Watching a $250,000,000 Heist, Live on your Bloomberg Terminal

The really strange thing about that radioactive Central Bank-Goldman Sachs bond deal is that it looks less like a corrupt guiso and more like a straight-up gift to Wall Street.

Here’s the easiest way to understand the BCV-Goldman Sachs bondmaggedon shitshow. PDVSA had something that today is worth $1,165,000,000 — $1.17 billion pa los panas. And what did BCV do with it? It sold it for $865,000,000.

That whooshing sound you hear is the Republic pissing away the difference: a cool $250 million that BCV put a bow on and handed off to Goldman Sachs.

(There’s some confusion about these numbers because the thing that BCV sold happens to be a formal commitment issued by PDVSA to pay back $2.8 billion, plus interest, by 2022, but that promise from PDVSA today isn’t really worth $2.8 billion. That’s what it would be worth if the bonds were worth 100 cents on the dollar, but they aren’t because they’re junk bonds that everyone thinks will default. Realistically, similarly structured bonds are going for about 40 cents on the dollar — $1.17 billion, i.e., $250 million more than Goldman Sachs paid for them.)

How does a regime willing to go that far to shore up a a few hundred million bucks just flush the same amount down the toilet for no reason at all?!

Now, here’s the crazy part. As Venezuelans, we’re conditioned to believe that whenever great big sums go missing, somebody in government is stealing. And that may indeed be the case: the Central Bank sold the bonds to Goldman Sachs through a shady intermediary named Dinosaur Group, and that part of the deal looks, smells, walks and quacks like a guiso. But the weird thing is that the BCV-Dinosaur component is a tiny shard of the money being pissed away here. Maybe on the order of $25 million. The much bigger chunk isn’t being divvied up between corrupt Venezuelans and shady intermediaries. It’s a straight-up gift to Goldman Sachs.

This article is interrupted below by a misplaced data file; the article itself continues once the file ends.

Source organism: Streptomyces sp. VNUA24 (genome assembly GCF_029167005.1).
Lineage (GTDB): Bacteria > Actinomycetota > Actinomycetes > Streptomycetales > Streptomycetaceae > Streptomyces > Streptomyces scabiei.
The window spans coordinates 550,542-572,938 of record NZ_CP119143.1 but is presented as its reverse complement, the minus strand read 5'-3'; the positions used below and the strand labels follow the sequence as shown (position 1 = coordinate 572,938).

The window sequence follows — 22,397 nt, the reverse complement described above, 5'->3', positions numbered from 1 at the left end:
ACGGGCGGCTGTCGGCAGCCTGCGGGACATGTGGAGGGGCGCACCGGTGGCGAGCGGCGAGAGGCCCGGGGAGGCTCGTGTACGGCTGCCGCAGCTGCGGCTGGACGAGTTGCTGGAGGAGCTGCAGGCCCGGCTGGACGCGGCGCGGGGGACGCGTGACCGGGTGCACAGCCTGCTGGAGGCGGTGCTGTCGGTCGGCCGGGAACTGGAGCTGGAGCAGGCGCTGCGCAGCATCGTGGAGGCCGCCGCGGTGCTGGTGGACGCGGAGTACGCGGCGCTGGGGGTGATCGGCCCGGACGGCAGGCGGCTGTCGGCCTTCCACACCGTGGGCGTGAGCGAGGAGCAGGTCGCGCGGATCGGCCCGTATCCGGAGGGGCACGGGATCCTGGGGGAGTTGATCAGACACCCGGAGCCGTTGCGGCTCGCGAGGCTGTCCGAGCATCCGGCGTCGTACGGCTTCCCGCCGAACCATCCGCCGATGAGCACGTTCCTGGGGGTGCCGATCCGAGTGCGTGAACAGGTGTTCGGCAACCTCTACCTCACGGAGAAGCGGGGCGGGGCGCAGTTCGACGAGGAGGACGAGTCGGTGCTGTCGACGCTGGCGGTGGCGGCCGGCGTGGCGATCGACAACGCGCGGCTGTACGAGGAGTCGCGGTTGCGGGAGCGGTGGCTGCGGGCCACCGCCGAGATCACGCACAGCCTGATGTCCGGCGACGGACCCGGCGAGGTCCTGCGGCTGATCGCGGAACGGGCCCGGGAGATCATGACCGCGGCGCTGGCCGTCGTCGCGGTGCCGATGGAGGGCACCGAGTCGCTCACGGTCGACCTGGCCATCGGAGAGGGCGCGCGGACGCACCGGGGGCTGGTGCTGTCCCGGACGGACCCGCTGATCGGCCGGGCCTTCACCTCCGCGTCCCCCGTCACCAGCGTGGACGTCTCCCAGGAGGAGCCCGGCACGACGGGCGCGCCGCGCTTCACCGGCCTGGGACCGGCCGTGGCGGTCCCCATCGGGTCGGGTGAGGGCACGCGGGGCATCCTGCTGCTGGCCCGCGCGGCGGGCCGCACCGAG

None of this makes any sense. If you’ll remember, the current bout of country-shaking protests was set off because PDVSA was running around like a chicken with its head cut off, scrambling to flush the constitution down the toilet so it could sell of chunks of a shady Joint Venture to a Russian oil company and raise…a few hundred million dollars. To stave off default. How does a regime willing to go that far to shore up a a few hundred million bucks just flush the same amount down the toilet for no reason at all?!

The cochinada hasn’t been consumated. Not quite yet.

Now, here’s the interesting part: Goldman Sachs just bought something it could sell right away for about $1.17 billion, for $865 million. But it hasn’t done so yet. Instead, it’s sitting there, holding those bonds. As of right now, nobody’s bought or sold any of these weird bonds on the open market.

The cochinada hasn’t been consumated. Not quite yet.

So Traders around the world are sitting behind their Bloomberg terminals just watching…and waiting. Yesterday, for a few minutes, a mysterious offer flashed across their terminals offering to sell PDV22s at 42.5 cents on the dollar — which, assuming it was a real move by Goldman and not some sick joke, would’ve made the cochinada worth $320 million! — nobody took it, and the offer was soon withdrawn.

This makes the experience of watching your bbg terminal weirdly like surveying the scene of a crime. A crime that hasn’t quite happened yet…but it could hit at any moment.

Bizarre. And disturbing.